The MAV-lab performs research in several areas:

Autonomous flight of Micro to Nano Air Vehicles

Paparazzi Lisa-S Autopilot

The challenges in autonomous flight of MAVs derive from the stringent weight and power requirements of MAVs. For example, the DelFly II flapping wing MAV weighs around 16 gram, including battery, sensors, and processing. In the same time, MAVs move rather quickly and have to respond in real time to their environment in order to navigate and explore unkown environments.

  • Fully autonomous flight of MAV below 20 grams
  • Control of hybrid MAV (= blend of fixedwing + rotorcraft)
  • Trained or adaptive control strategies

Collision Avoidance

Indoor Stereo-Vision

Collaborative avoidance, vision-based avoidance, acoustic avoidance, collision-avoidance algorithms but also inherently safe designs are expected to play a crucial role in the integration of Micro Air Vehicles in the national airspace. Collision avoidance and inherent safety form a red line through the research at the MavLab.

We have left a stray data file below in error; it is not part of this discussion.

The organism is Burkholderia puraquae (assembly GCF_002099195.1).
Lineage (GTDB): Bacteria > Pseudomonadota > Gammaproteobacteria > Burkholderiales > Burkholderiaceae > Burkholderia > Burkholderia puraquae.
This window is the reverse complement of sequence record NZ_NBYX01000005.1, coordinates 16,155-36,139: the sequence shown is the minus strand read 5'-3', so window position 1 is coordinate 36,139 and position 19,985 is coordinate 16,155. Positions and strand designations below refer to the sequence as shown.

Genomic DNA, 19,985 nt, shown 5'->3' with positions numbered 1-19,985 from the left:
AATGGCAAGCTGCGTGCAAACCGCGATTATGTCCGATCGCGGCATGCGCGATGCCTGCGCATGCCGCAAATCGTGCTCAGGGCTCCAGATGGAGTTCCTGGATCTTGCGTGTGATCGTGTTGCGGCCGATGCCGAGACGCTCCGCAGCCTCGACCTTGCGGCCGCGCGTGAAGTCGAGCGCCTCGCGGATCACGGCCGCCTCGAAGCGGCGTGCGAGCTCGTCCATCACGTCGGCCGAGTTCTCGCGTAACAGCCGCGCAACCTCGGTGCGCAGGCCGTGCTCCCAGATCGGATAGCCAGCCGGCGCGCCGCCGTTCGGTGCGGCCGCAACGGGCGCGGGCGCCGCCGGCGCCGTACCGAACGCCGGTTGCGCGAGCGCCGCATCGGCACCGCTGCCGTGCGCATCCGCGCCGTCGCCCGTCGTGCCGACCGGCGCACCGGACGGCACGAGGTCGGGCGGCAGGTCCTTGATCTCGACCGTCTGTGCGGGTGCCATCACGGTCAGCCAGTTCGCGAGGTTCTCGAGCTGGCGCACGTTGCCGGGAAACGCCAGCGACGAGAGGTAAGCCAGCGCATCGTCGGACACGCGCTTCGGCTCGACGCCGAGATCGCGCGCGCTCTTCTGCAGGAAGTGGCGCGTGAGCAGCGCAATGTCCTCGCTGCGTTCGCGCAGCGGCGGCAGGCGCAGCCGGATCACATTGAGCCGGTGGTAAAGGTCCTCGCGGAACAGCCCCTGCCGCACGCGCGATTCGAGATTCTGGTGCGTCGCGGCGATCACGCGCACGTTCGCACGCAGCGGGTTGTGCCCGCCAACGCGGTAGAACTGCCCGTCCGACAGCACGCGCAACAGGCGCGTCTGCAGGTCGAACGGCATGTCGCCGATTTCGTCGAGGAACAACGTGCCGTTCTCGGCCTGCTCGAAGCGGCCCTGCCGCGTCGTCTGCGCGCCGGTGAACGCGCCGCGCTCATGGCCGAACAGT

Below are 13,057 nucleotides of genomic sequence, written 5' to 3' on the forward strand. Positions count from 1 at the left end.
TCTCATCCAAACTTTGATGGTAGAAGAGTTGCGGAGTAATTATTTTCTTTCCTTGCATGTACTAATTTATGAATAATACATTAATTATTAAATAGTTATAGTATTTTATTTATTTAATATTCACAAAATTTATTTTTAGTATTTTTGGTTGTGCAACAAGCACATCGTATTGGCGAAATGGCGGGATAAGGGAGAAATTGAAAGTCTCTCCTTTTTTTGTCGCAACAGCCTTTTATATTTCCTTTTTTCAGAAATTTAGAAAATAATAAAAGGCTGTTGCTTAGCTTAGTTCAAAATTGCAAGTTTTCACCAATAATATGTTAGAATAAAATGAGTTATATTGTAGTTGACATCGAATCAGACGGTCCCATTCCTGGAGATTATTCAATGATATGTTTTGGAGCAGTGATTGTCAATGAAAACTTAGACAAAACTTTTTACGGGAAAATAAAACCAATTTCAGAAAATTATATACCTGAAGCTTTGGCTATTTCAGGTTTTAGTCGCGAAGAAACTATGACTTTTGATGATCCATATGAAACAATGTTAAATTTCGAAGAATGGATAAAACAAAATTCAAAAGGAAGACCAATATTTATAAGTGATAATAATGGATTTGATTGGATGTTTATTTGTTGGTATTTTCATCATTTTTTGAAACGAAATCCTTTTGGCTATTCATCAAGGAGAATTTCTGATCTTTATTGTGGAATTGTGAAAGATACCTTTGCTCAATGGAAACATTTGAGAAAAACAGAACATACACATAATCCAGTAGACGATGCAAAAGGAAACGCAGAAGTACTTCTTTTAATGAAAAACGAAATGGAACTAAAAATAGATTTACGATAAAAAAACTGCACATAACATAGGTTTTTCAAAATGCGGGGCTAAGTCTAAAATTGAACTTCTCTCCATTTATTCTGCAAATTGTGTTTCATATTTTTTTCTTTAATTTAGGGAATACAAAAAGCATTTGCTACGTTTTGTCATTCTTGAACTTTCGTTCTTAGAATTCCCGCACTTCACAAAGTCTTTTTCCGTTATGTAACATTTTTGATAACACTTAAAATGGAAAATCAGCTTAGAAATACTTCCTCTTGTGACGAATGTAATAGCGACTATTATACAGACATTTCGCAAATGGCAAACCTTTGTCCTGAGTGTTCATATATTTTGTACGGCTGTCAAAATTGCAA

• Vision-based interaction with the world
  • Hear & Avoid
  • Inherently Safe Design

Design and aerodynamics of MAVs

Aerodynamics of Flapping Wings

Especially the smaller MAVs operate in low Reynolds conditions. This means that unsteady aerodynamic effects play a larger role. Since these effects are less well understood than the steady aerodynamics in a traditional aircraft setting, research is necessary to better understand what is happening, and to better predict how an MAV design will behave. In this research area, we focus on special MAV designs, such as flapping or morphing wing MAVs.

  • Flapping wings
  • Morhping wings
  • Low Reynolds Numbers
  • Unsteady Flow

MAV operations

Air Traffic Control

MAVs are relatively new to the air space. For real-world applications, MAVs have to be operated in a safe manner. Of course, the smallest and lightest of MAVs are inherently safe by their low mass and their structure (think of the DelFly). Nonetheless, for slightly larger MAVs, active safety is required, typically referred to as “sense-and-avoid”. In this area we study an MAV system as a whole, which means that we do not only look at the MAV, but also the human operator(s) and the context (including surrounding buildings and other air traffic). Some specific topics include hear-and-avoid and single-operator control of a swarm of MAVs.

  • Operator – Vehicle interaction
  • Swarming
  • Risc Managment
  • Mission Control